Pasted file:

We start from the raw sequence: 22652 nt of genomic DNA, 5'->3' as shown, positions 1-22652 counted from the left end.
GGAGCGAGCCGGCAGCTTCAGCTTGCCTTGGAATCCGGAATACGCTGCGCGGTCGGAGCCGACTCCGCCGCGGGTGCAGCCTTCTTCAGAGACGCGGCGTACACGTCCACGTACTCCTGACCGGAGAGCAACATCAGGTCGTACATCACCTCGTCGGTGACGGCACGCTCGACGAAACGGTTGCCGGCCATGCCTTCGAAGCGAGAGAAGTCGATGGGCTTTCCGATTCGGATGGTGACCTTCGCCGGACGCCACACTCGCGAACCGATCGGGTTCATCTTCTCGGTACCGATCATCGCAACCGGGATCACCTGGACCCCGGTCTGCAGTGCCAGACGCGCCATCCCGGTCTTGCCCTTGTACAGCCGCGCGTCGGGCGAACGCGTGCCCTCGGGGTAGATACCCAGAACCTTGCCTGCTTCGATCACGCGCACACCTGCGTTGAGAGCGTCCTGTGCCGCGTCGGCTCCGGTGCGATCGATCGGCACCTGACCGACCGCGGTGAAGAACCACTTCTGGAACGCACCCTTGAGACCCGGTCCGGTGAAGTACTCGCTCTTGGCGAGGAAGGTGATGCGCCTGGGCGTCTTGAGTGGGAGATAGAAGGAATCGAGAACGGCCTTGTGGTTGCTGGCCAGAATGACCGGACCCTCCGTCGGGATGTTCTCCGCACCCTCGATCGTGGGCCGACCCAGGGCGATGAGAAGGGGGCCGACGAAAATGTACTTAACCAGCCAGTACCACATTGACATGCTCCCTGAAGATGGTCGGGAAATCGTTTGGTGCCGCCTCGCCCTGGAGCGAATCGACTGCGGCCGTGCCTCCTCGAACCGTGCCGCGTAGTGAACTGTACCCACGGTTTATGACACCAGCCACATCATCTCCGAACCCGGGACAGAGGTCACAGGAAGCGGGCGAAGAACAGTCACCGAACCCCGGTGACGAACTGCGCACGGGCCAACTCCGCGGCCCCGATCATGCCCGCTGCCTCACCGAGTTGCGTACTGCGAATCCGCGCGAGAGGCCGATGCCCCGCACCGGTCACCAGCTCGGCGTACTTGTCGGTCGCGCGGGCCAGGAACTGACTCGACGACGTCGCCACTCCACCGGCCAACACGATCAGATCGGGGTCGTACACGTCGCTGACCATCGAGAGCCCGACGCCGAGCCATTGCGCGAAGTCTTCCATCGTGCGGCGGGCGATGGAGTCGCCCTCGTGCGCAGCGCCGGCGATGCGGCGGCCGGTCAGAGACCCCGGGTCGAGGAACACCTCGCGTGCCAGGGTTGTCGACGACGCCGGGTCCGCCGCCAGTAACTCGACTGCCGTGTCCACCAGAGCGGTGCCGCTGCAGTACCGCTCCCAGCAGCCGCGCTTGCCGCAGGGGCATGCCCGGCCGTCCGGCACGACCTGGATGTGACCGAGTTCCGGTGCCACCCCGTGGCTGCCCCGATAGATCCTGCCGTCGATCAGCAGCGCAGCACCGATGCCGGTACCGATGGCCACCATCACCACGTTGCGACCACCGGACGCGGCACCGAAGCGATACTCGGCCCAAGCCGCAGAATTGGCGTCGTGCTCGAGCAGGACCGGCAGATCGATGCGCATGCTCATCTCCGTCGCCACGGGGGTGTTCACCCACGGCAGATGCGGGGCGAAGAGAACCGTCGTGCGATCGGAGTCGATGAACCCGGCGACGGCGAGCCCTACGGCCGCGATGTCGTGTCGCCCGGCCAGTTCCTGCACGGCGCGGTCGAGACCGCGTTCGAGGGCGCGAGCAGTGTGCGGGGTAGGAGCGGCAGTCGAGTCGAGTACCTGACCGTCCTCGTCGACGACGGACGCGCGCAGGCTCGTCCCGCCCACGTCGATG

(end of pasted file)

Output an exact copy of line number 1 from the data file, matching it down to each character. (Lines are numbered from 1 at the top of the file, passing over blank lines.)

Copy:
We start from the raw sequence: 22652 nt of genomic DNA, 5'->3' as shown, positions 1-22652 counted from the left end.